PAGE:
Who cares about costs? Unless you have severe osteoporosis, disc disease and on top of that to include crippling arthritis, gout, heart disease, kidney disease etc. need I go on here? The major objective is to lessen the pain and I am speaking for my wife because I am the caretaker and I see what she goes through day in and day out. Any suggestions you expert researchers?

  2. dr rajinder kaul .   October 14, 2014 at 10:31 pm

    I think it is too early give ones opinion .

  3. TF   October 13, 2014 at 11:07 pm

    hey – I appreciate you trying to get the word out, but the device shown in the picture is not a medtronic device and does not depict how a medtronic device is implanted. Additionally, the device is about 10% as large as a fist. This is a good website to learn about Spinal Cord Stimulation

    • Leigh Haugh   October 13, 2014 at 11:18 pm

      Hello TF,

      Yes, you are correct. The image I posted was of the recharging unit given to each patient in order to recharge their surgical implant device. I could not obtain an appropriately sized image of the neurostimulator device itself that I could apply to the article. Our publication has specific image sizing requirements and I could not locate an image that met the requirements. I am a longtime recipient of the stimulator device and I know exactly what it looks like.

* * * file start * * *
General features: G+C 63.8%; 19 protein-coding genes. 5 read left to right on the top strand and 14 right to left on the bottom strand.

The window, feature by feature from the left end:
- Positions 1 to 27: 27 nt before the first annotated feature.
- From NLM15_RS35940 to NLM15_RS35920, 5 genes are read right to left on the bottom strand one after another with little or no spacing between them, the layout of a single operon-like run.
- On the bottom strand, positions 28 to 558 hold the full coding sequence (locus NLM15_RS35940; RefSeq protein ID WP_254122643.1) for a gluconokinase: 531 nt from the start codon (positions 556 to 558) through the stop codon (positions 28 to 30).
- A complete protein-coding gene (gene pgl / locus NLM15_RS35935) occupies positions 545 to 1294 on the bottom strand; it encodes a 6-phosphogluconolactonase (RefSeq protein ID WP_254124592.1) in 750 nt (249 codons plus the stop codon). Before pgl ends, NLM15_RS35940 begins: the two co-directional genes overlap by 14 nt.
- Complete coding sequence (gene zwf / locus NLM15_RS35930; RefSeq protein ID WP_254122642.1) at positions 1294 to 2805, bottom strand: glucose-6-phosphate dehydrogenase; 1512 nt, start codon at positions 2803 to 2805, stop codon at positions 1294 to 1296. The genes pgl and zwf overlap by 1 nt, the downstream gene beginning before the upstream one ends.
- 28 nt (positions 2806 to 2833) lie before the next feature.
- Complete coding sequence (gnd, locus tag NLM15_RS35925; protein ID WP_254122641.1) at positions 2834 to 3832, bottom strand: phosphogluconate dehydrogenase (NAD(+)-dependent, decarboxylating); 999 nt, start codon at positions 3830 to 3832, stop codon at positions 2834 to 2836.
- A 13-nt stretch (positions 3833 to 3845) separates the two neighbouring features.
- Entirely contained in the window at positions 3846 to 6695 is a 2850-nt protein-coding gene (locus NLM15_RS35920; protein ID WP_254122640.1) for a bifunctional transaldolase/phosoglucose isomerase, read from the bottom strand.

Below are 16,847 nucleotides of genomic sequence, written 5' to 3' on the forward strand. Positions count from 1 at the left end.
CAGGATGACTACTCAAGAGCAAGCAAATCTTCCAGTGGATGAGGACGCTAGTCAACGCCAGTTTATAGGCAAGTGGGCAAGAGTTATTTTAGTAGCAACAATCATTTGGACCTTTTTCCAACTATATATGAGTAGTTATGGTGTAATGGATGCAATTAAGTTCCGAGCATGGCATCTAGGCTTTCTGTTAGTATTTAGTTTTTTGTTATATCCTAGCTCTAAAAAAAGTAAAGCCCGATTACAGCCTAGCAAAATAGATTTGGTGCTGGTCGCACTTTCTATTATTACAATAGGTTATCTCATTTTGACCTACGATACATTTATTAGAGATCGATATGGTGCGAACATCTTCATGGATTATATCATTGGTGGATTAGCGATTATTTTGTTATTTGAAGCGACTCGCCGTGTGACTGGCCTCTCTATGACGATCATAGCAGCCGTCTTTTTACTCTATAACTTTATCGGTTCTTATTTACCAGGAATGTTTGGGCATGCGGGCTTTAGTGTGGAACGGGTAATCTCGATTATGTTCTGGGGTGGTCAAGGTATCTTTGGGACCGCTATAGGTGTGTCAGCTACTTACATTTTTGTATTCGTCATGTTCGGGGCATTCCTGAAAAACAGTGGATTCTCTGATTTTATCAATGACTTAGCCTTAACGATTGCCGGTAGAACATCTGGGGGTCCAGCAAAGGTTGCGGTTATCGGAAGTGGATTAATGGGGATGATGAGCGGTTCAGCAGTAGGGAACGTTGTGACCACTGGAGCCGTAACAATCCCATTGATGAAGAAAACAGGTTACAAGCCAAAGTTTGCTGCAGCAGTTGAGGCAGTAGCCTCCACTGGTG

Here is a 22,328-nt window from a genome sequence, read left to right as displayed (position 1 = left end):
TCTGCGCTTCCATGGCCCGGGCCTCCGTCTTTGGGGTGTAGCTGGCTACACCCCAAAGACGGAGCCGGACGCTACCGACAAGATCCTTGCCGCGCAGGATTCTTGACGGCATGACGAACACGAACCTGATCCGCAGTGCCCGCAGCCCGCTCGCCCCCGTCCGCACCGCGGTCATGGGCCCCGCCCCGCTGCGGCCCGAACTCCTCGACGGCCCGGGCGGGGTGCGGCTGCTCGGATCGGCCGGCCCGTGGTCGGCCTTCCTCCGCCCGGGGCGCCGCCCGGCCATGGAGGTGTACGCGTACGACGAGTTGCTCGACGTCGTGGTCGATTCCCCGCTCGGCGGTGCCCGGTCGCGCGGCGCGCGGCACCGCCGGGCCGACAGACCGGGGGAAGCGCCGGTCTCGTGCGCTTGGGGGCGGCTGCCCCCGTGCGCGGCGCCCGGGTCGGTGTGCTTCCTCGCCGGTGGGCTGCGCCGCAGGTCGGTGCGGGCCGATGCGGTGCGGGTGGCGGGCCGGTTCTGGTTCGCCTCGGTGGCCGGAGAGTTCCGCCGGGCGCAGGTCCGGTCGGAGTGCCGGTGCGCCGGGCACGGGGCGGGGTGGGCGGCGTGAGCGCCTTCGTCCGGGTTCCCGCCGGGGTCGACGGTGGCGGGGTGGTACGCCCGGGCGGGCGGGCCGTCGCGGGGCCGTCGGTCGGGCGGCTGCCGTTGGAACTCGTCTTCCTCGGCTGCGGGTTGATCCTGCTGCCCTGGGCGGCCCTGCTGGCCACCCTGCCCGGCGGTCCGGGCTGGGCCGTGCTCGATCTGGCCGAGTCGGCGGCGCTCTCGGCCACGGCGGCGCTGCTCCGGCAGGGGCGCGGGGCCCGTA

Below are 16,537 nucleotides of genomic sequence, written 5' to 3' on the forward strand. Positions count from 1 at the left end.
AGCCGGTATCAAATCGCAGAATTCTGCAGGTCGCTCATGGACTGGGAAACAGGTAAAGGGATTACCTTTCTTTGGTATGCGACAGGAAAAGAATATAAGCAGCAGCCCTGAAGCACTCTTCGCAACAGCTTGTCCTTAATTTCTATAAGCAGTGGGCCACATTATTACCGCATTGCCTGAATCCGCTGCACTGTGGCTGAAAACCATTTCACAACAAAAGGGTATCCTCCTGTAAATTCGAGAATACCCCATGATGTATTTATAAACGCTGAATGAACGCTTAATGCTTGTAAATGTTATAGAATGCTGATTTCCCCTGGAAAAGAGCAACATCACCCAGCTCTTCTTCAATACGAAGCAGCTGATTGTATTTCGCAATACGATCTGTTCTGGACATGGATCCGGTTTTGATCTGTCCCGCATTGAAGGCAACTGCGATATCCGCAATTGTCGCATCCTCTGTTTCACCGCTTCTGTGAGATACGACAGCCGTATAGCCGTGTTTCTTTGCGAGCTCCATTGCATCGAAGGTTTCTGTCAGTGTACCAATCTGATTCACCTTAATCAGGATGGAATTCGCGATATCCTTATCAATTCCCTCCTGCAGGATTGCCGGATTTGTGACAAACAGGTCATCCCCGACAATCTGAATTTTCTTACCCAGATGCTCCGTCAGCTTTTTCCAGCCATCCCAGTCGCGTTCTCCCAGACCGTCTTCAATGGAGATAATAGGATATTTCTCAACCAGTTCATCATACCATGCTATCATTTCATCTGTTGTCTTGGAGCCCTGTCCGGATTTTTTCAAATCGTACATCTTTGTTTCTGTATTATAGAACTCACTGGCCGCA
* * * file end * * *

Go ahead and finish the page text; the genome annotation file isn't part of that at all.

4. INSeducate   October 13, 2014 at 8:30 am

    Also there is information for practitioners in neurostimulation guidelines in the Aug. 2014 issue of the journal Neuromodulation

  5. INSeducate   October 13, 2014 at 8:27 am

    There are noncommercial informational resources for patients gathered at:

  6. jbzoller   October 13, 2014 at 5:04 am

    Nice article, Leigh. Nothing I personally didn’t already know as I have been using a Medtronic stim since May of 2006, but it’s always good to put this information out there for others to see and understand. @Ruth, your link to the Mayo Clinic video is also appreciated, but I would be wary to makethe “Scrambler” sound like a definitive cure or even simply a “better” alternative, since even the narrator in the video states that it may not work for everyone. Those of us with genuine chronic neurological pain (as opposed to musculoskeletal pain) have found or will find that the solutions that work best for us are almost as unique as our conditions or our personalities are. Doctors who are willing to explore the full array of pain reducing techniques in various combinations are what we need most.